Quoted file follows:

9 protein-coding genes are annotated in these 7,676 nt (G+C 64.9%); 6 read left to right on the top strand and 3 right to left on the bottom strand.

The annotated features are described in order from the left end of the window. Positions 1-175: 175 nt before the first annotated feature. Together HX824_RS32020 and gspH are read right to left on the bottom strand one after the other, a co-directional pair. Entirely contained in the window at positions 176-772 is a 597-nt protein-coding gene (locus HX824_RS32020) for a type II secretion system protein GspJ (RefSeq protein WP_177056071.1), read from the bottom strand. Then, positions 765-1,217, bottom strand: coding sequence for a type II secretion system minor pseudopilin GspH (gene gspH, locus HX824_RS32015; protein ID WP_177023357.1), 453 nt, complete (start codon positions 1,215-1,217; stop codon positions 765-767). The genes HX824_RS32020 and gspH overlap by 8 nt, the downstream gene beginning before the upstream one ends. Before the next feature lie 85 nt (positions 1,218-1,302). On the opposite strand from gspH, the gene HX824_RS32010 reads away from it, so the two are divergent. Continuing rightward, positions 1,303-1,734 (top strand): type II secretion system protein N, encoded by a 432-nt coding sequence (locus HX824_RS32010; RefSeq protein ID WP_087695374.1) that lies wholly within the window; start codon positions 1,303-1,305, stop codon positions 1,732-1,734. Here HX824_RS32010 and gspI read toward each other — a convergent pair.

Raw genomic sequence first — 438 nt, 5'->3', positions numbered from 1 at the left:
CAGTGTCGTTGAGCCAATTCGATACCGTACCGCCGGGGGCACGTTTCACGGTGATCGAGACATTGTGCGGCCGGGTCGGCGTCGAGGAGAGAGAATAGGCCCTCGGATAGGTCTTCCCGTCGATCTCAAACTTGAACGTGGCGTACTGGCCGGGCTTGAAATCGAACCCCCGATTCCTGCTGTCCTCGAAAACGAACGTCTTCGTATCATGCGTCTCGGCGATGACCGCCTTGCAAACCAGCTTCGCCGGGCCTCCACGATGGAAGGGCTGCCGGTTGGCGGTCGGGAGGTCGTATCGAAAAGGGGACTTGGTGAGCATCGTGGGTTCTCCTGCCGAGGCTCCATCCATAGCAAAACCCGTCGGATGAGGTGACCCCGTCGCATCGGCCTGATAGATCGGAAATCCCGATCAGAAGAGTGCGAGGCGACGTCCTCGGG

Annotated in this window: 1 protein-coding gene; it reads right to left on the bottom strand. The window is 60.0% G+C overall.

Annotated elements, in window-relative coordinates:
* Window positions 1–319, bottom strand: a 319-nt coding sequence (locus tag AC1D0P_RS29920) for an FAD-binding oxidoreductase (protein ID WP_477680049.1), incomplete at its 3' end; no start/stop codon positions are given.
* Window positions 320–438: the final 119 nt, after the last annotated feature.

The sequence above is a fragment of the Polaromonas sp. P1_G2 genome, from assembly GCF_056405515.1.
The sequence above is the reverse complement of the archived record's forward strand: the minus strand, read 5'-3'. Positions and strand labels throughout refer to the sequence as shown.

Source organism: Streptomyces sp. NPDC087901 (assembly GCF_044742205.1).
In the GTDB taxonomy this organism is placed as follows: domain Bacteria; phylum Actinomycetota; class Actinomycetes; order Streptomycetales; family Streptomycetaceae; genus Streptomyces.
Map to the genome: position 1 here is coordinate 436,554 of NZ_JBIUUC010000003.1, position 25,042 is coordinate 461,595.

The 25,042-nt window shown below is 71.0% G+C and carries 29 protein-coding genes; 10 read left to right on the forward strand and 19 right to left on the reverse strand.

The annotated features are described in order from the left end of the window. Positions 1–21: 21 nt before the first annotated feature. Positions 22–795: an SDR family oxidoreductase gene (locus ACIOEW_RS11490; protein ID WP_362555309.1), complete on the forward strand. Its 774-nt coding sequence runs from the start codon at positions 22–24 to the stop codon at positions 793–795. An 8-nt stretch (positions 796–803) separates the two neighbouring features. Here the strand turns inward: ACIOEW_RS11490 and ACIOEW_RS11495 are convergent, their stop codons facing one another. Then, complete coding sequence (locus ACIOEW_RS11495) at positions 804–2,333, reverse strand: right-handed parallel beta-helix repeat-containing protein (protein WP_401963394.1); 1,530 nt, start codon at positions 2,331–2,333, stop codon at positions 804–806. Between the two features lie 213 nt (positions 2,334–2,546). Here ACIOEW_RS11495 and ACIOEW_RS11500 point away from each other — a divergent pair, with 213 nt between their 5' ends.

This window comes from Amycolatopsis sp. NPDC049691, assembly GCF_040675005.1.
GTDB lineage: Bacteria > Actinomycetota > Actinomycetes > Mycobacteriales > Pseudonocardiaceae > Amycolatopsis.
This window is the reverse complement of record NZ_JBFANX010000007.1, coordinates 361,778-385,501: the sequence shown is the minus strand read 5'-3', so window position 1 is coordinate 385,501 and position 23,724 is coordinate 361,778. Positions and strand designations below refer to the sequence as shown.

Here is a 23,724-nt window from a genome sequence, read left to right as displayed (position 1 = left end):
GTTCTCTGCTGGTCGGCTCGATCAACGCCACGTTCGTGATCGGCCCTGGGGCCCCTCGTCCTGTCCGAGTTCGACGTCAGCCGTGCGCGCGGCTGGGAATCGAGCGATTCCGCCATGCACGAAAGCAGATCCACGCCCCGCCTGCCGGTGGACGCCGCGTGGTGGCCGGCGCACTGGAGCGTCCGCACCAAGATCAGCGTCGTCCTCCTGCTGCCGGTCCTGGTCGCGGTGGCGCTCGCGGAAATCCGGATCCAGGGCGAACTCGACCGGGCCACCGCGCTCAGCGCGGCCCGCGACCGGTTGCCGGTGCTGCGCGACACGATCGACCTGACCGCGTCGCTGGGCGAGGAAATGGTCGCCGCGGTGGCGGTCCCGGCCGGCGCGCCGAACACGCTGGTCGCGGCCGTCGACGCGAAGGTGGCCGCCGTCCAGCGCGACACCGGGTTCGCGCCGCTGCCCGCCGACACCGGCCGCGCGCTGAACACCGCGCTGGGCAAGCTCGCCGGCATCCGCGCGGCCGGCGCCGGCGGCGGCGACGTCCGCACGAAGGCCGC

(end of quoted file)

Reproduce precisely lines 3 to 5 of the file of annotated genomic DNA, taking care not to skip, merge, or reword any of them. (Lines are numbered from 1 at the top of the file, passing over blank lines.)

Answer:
Raw genomic sequence first — 438 nt, 5'->3', positions numbered from 1 at the left:
CAGTGTCGTTGAGCCAATTCGATACCGTACCGCCGGGGGCACGTTTCACGGTGATCGAGACATTGTGCGGCCGGGTCGGCGTCGAGGAGAGAGAATAGGCCCTCGGATAGGTCTTCCCGTCGATCTCAAACTTGAACGTGGCGTACTGGCCGGGCTTGAAATCGAACCCCCGATTCCTGCTGTCCTCGAAAACGAACGTCTTCGTATCATGCGTCTCGGCGATGACCGCCTTGCAAACCAGCTTCGCCGGGCCTCCACGATGGAAGGGCTGCCGGTTGGCGGTCGGGAGGTCGTATCGAAAAGGGGACTTGGTGAGCATCGTGGGTTCTCCTGCCGAGGCTCCATCCATAGCAAAACCCGTCGGATGAGGTGACCCCGTCGCATCGGCCTGATAGATCGGAAATCCCGATCAGAAGAGTGCGAGGCGACGTCCTCGGG

Annotated in this window: 1 protein-coding gene; it reads right to left on the bottom strand. The window is 60.0% G+C overall.